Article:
The guy introduced himself as Xiao Guan. He confirmed a few details on the doctor’s note I had submitted, then asked a couple more questions related to family medical history.
The girl’s name was Xiao Ye. She led me into a side room, where a pair of stretchy gym clothes was laid out for me. She reminded me again of the precautions that I had to take.
“It sounds dangerous,” I said.
Xiao Ye smiled. “Physically,” she said, “it’s safer than riding an elevator.”
I noted her addition of “physically.” It seemed unusual to me. “How long does it take?” I asked.
“It’s up to you,” Xiao Ye said. “Everyone approaches it differently. You have the entire day, though. Today, the dark room is yours.”
“So, what’s in there, exactly?” I asked. The risk management part of my brain was still working.
“Oh,” Xiao Ye said, pausing for a moment, “have you ever heard of sensory deprivation?”
“Yeah,” I said. “They have it at some spas, right? Supposedly you get into a state of deep relaxation? I’ve never tried it, myself.”
“That’s right. The dark room experience is similar. But it’s more advanced. We turn off your senses one by one, like flicking off lights in a house.”
My imagination failed me. It was clearly a common marketing spiel, but it was lost on me.
“But I’m still in the room?” I asked. “I’ve seen those videos online where people go to the bathroom and the toilet suddenly turns into a roller coaster.”
Xiao Ye was tickled by my response. She gestured at the room: “You’ll be lying down in there. You’re not going anywhere. Do you remember the safe word?”
“I say my name three times, right?”
“Do I just say it, or do I have to shout it, or...?”
“When the time comes, you’ll know what to do.”
When I got back to the foot of Mount Meru, the sun was already sinking low on the horizon. I didn’t realize that I had been in the dark room for so long. I thought there must be something wrong with my eyes, or my sense of time had dilated.
It occurred to me that perception of time is another sense.
As I waited for the taxi, a man appeared. He seemed to have materialized out of thin air.
“I’ve been waiting for you,” he said, smiling. “You were taking forever.”
I looked at him in surprise. He looked to be a few years younger than me. His hair wasn’t long, or short either. There was nothing else to note about his appearance. He was dressed neatly, with a black hoodie, jeans, and a pair of canvas sneakers.
“You don’t know me,” he said. He smiled again. “You just came out of the dark room.”
I nodded but I kept my guard up. I wondered if this was an extension of fraud the dark room people were trying to pull.
“So,” he said, “what did you see?” His eyes lit up. He fixed his gaze on me.
“I didn’t see anything,” I said. I thought for a moment, then said, “I just fell asleep. Maybe I was dreaming. But I don’t remember. It’s a scam. But what’s the point?”
The man’s eyes seemed to dim. He looked confused. He glanced away and started to mutter something to himself that I couldn’t understand.
“Impossible,” he suddenly roared. I took a step back, thinking he must be sick in the head.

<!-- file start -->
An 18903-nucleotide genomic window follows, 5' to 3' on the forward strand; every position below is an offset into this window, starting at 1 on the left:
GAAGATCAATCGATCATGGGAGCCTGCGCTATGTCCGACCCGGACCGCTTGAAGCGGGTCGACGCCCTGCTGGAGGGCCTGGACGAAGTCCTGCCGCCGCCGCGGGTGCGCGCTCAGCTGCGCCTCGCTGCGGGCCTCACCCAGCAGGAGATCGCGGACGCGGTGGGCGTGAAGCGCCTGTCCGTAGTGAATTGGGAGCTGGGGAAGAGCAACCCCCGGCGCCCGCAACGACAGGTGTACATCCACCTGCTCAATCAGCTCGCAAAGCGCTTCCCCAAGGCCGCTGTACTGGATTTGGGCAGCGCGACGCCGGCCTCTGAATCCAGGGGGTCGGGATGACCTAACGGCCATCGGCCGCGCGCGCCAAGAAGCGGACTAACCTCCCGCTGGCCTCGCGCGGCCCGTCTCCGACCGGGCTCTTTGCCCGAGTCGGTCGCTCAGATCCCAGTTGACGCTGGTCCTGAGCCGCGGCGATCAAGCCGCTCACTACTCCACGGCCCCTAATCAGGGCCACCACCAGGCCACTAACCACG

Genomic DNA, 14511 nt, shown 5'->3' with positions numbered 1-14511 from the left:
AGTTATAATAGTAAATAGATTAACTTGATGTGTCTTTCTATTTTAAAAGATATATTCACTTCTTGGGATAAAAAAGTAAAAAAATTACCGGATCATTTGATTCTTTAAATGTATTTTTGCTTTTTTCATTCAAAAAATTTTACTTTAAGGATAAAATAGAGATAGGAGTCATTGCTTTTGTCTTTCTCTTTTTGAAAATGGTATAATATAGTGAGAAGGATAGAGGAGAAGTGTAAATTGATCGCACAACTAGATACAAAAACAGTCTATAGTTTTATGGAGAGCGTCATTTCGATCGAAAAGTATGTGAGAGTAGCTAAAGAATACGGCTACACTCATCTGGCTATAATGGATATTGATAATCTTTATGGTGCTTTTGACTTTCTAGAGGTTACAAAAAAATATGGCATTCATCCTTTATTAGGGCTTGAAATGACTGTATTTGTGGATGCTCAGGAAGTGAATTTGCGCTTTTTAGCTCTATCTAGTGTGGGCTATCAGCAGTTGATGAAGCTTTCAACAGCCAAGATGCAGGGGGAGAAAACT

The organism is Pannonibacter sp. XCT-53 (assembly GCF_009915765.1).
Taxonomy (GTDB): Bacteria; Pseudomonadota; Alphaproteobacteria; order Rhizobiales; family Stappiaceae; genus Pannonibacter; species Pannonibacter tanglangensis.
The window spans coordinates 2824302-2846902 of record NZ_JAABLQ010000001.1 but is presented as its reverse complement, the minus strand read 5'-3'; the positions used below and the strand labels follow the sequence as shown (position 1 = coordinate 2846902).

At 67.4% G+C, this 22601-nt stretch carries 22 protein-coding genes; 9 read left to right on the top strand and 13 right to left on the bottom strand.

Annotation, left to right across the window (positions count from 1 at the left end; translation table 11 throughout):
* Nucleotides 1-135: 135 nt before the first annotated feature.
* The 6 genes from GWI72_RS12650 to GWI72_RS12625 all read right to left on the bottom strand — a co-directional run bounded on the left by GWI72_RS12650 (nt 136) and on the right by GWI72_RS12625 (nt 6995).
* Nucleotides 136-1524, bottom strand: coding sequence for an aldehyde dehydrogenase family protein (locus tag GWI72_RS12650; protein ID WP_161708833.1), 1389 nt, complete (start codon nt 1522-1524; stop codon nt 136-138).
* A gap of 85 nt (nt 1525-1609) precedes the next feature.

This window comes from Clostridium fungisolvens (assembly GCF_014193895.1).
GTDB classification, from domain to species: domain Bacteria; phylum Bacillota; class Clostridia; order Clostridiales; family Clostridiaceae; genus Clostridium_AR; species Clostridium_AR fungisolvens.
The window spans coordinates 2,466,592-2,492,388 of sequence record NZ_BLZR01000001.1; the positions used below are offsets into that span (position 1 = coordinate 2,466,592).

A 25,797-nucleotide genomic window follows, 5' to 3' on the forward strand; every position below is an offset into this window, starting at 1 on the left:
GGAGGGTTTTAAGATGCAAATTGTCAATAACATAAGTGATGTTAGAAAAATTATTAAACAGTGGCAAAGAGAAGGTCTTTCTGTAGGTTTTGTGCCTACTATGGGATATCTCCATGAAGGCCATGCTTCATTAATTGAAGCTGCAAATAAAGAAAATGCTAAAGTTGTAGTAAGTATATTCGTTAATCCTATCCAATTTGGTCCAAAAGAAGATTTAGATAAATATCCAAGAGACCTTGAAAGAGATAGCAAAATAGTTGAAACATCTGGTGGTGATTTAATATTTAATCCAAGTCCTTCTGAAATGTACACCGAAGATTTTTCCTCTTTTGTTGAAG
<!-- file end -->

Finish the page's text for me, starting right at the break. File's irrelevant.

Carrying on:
He circled me like a wild animal around a campfire, wanting to approach but fearful to do so. He suddenly smiled to himself, as if he had come to some important realization.
“I understand!” he said. “I knew that’s how it would be.”
As the wild animal finally worked up the nerve to approach the fire, my taxi appeared. I ripped open the door and jumped into the back seat. I slammed the door. The man outside reached through the gap left by the window and dropped something inside.
“Please,” he said, “you can reach me here and...”
I couldn’t make out what he had said. The car was already pulling away. I glanced up and saw the man fading in the rearview mirror.
The driver smiled, seeming to know exactly what had happened. I looked down and saw the man had dropped a card through the window. It had his name and contact information on it.
His name was Zhang Qidi. I wondered if it was a nickname—it means “enlightenment.” He was the founder of the Recursion Society. That’s what his card claimed, at least.
He didn’t sound like he had his head screwed on right.
A week went by. I tried to figure out if something had changed inside of me. I couldn’t decide one way or another.
When I stared at the carpet or the patterns on the wallpaper or bathroom tiles, I would see them start to subtly move and spin, as if twisting away from the focus of my eyes.
Everyday sounds became unbearable. The sound of children laughing and playing in a restaurant became an indescribable cacophony. I started avoiding going out during my lunch break. I ordered takeout and ate at my desk.
I was easily distracted. When I tried to recall what was said in meetings, half of it was missing. I would struggle to come up with words that seemed always at the tip of my tongue. My coworkers were worried about me. They had never seen me act that way.
I got called into my supervisor’s office. He wanted to know if there was any trouble at home. I shook my head.
“I want you to take a couple days off,” he said. “Xiao Wu can take over for you.” She was another girl in my department. She had graduated from a good school, had a good head on her shoulders, and was willing to put in long hours. I knew she was gunning for my job.
“I’ll be fine,” I told him. “I just...” A switch clicked in my head. I decided to take his advice.
That night, I invited a girl friend out to Club Tryptamine. I hadn’t seen her for a long time. She seemed surprised by the invitation. She had always done her best to get me out, but I was constantly turning her down. She asked me if I was celebrating something.
“It’s been too long,” I said. “I was missing you like crazy.”
“Oh?” she said. “Are you sure you didn’t bump your head?” She always said what was on her mind.
We chatted away like old times. The night slipped away. I noticed a good-looking guy at the table next to us glancing my way, then looking away when I looked over.